Book II: Requiem for the Blue Planet
by euhal allen
Table of Contents|
Chapter 6, part 1 appears
in this issue.
Chapter 6: Troubled Times
* * *
Natasha Borisovna sat in deep thought. This strange new world had both frightened and called her. Its cold harshness made even Siberian winters seem almost spring-like. Yet, in her mind, she could see the mountains and valleys some day filled with people. She knew that given time this world would become another home almost as beautiful as Earth.
The thoughts, implanted by Katia Shapirov’s, Olga’s mother’s, singing had become a wellspring of determination in her innermost self.
Natasha had other thoughts, also. They were angry thoughts. That the Galactic Council she was learning about would condemn a planet to die so that they might continue on in their safe lives was an act, to her, of cowardice. That anger drove her to see the promise of Starhell. It made her focus on the final goal of changing this hell they now inhabited to something alive and wonderful.
Those around her, also consumed with this future they were trying to build, had become her heroes.
Interrupting her thoughts, and bringing her back from that vision of the future, was the insistent beeping of her quarter’s communication system. Flipping the on switch, Natasha was pleased to see Administrator Tinker’s smile.
“Natasha Borisovna, I hope I am not interrupting anything important. I just wanted to remind you of our dinner appointment. Your advice to me on cold weather survival has been most useful. I pass it on to those in planning after our every session.”
“Administrator Tinker, if my thoughts are to go to the planners, then why do I not just go and talk directly to them and not fill your busy schedule with endless dinners?”
Thomas Hiram Tinker, face reddening, replied, “Well... it is just... uhm... as Administrator I need to know...”
“As Administrator,” a laughing Natasha Borisovna said in her typical, somewhat blunt, manner, “your need to know can be filled by reports from those same planners.
“Dinners should be concerned with other important things — such as how many children we should have.”
* * *
The university, because of the caliber of leaders that had gravitated to it under General Chu, finally won out over it rivals and took control of the shaky reigns of the country. Then, looking back to the long traditions of the earlier dynasties, it combed its members for a person to be its front man, its liaison, to the people. He came in the person of Wang Dau-ju, a Master of Metal Working in the University’s Industrial School.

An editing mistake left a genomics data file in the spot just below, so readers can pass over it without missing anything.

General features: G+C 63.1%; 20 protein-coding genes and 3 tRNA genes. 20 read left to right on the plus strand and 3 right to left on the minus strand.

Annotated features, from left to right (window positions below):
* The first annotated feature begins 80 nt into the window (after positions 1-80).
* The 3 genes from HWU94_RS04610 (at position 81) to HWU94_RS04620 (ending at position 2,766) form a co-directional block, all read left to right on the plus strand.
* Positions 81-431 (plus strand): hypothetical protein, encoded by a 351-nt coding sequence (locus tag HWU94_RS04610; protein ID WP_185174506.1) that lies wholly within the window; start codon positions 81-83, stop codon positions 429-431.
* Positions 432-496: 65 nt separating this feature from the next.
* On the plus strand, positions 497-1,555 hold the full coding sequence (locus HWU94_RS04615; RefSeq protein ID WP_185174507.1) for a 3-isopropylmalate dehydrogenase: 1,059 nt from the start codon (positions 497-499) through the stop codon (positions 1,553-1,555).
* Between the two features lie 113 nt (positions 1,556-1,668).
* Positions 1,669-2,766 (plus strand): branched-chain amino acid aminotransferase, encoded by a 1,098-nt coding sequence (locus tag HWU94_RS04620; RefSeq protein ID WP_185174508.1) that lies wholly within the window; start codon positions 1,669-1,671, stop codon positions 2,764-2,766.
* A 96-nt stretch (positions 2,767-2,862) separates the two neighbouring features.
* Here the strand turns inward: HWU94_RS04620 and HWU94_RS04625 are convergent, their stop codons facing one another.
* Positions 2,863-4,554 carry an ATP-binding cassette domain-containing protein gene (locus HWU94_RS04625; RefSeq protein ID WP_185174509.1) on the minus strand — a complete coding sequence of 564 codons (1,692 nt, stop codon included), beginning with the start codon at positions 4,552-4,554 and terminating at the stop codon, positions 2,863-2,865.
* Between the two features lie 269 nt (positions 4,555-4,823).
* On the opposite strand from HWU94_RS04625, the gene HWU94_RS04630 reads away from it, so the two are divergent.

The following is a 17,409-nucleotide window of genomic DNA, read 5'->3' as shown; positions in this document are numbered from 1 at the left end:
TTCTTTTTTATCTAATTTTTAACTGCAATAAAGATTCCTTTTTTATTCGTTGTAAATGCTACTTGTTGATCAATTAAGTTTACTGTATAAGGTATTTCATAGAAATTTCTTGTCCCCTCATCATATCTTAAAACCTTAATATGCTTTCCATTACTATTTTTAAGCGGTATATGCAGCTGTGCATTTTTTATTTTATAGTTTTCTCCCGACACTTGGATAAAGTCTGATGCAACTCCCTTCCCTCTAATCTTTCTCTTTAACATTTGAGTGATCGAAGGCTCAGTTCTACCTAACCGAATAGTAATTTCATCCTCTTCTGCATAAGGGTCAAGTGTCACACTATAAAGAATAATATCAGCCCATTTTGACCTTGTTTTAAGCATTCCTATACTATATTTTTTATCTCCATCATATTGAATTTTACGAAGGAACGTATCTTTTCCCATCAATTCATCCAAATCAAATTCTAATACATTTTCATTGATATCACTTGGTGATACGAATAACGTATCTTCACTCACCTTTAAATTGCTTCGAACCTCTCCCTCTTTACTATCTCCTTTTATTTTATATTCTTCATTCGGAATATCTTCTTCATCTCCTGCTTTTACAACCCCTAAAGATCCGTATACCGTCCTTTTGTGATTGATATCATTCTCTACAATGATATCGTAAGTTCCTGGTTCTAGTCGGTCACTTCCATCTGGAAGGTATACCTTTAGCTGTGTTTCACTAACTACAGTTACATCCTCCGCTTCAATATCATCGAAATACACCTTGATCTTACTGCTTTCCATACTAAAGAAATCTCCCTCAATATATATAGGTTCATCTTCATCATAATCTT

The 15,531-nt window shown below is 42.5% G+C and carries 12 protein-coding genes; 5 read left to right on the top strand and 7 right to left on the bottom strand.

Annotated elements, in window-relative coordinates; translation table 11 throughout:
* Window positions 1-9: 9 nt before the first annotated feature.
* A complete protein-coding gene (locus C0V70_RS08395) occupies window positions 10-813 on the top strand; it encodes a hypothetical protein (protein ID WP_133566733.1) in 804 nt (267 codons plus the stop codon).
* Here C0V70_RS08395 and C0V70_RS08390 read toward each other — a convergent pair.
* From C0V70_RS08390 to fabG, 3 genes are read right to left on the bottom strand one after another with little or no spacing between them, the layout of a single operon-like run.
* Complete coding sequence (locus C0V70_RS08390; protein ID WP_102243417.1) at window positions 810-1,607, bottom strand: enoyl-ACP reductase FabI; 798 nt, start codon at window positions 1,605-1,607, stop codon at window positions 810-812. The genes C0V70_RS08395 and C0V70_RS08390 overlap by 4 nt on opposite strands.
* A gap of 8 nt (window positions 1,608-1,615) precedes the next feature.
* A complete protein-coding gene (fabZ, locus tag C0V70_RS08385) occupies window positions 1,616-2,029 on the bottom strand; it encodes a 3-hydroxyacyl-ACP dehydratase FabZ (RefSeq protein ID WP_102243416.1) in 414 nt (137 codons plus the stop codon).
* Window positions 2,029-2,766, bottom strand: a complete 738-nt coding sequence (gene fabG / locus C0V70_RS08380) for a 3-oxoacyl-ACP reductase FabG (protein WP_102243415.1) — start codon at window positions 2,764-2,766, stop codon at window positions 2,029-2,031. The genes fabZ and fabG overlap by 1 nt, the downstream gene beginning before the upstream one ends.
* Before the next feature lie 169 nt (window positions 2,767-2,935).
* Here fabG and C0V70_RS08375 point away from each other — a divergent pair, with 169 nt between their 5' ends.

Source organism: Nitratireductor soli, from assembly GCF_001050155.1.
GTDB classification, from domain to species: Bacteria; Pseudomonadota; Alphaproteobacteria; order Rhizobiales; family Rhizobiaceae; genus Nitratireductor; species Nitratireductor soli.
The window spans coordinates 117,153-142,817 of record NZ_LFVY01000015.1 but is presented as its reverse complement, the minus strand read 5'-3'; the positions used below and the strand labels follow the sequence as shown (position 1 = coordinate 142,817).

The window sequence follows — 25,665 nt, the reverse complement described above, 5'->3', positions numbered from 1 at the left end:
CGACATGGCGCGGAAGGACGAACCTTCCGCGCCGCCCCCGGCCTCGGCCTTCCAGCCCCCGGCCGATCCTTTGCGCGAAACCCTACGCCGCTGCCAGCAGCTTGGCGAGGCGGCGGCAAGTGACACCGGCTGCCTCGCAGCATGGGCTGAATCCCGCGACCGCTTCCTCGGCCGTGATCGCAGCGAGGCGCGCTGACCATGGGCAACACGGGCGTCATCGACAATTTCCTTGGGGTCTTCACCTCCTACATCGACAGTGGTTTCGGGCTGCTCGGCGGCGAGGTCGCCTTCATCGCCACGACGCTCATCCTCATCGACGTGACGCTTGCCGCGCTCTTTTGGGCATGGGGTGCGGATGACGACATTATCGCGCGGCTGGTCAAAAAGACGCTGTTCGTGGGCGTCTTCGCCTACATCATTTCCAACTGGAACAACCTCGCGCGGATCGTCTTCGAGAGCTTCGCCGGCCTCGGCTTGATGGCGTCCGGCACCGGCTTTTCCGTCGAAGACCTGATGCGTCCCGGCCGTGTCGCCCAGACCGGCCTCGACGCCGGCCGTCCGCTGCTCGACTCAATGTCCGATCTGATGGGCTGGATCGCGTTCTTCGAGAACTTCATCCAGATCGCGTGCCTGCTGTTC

Dr. Wang, a big man with a keen intellect and a common way of speaking, seemed the perfect person to deal with the army and the people. The army, because Dr. Wang, a metal worker at heart, would advance the skills in weapon making. Skills that were very dear to those who made their living in the use of those very weapons.
The people, because Dr. Wang had grown up in a village much like many of theirs and, though he had reached his position because of obvious skills in his trade, he had never lost his common language, nor his understanding of what village life really consisted of.
Soon, because of this propitious choice on the part of the university faculty, much of the country found itself, once again, working towards a greater unity of purpose. The generals on the borders found it expedient to return to an attitude of cooperation and obedience.
Going to the people, and the army, Dr. Wang gained an even greater stature by officially naming the university after the late General Chu, not a thing well favored by the academic faculty. Still, with the people, the army and the industrial faculty in favor, the university took on the Chu name with alacrity and Dr. Wang Dau-ju became its first official president. Other offices would follow.
* * *
“Katia, you have not communicated for too long. There is so much work to do before the force globe is activated. You must put aside whatever this Jo Dan thing is and come back to work.”
“Yes,” Katia replied as her image appeared in the control room of Alexei’s Pride, “it is just that I had no idea that I would have to face this so soon.”
“Katia I would be of help to you as I always have tried to be. What is this Jo Dan, and why is it causing you so much grief? I have run through every database I can find and it is not mentioned anywhere.”
“It is not supposed to be mentioned anywhere, Cyr. It is shielded very carefully by the privacy laws of the Qwell’Na. I only know about it because I was there, by accident of course, when Jonkil found out about his mother’s Jo Dan.
“Jonkil’s mother, whom Olga named Me’Avi after, was in a very freakish accident and barely survived long enough to perform her Jo Dan. Jonkil, thinking he had many more years to wait before losing her, was floored by her loss. In his grief he told me a little about it.”
“If Jonkil is so ill,” Cyr asked, “then would it not be time to send him to a revitalizing clinic? We cannot afford to lose Jonkil at this moment. Surely he could understand that?”
“Jonkil’s people are not able to use the clinics. They do not respond to their methods. Usually, because they have such long lives, and age only just before their deaths, people just assume that they have used the clinics.
“They do not make public the details about this part of their lives. What I am telling you, out of respect for Jonkil’s people, must not go any further. Death for the Qwell’Na is always a very private thing. If Jonkil has entered his Jo Dan, his death will be very soon. He will never leave Earth.”